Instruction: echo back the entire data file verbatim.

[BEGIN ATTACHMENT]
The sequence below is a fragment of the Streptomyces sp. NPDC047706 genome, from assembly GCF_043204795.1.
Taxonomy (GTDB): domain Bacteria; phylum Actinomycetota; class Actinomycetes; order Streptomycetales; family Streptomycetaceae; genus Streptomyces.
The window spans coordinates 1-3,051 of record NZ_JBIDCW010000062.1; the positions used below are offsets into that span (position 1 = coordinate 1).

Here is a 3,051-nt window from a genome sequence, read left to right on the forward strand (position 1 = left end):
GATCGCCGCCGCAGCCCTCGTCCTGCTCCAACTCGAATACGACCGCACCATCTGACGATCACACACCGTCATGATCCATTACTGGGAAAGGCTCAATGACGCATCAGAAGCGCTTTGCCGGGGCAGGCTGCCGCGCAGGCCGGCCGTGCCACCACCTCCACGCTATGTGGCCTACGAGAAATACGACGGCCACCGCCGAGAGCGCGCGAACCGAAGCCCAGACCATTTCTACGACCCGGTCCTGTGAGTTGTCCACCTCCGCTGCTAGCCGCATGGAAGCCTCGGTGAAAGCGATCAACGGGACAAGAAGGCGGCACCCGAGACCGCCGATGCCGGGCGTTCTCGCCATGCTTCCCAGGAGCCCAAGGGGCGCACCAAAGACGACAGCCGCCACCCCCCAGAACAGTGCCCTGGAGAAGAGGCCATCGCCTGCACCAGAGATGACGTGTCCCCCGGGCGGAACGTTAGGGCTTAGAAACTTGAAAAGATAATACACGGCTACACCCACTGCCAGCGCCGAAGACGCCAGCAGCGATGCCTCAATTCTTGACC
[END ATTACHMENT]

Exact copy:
The sequence below is a fragment of the Streptomyces sp. NPDC047706 genome, from assembly GCF_043204795.1.
Taxonomy (GTDB): domain Bacteria; phylum Actinomycetota; class Actinomycetes; order Streptomycetales; family Streptomycetaceae; genus Streptomyces.
The window spans coordinates 1-3,051 of record NZ_JBIDCW010000062.1; the positions used below are offsets into that span (position 1 = coordinate 1).

Here is a 3,051-nt window from a genome sequence, read left to right on the forward strand (position 1 = left end):
GATCGCCGCCGCAGCCCTCGTCCTGCTCCAACTCGAATACGACCGCACCATCTGACGATCACACACCGTCATGATCCATTACTGGGAAAGGCTCAATGACGCATCAGAAGCGCTTTGCCGGGGCAGGCTGCCGCGCAGGCCGGCCGTGCCACCACCTCCACGCTATGTGGCCTACGAGAAATACGACGGCCACCGCCGAGAGCGCGCGAACCGAAGCCCAGACCATTTCTACGACCCGGTCCTGTGAGTTGTCCACCTCCGCTGCTAGCCGCATGGAAGCCTCGGTGAAAGCGATCAACGGGACAAGAAGGCGGCACCCGAGACCGCCGATGCCGGGCGTTCTCGCCATGCTTCCCAGGAGCCCAAGGGGCGCACCAAAGACGACAGCCGCCACCCCCCAGAACAGTGCCCTGGAGAAGAGGCCATCGCCTGCACCAGAGATGACGTGTCCCCCGGGCGGAACGTTAGGGCTTAGAAACTTGAAAAGATAATACACGGCTACACCCACTGCCAGCGCCGAAGACGCCAGCAGCGATGCCTCAATTCTTGACC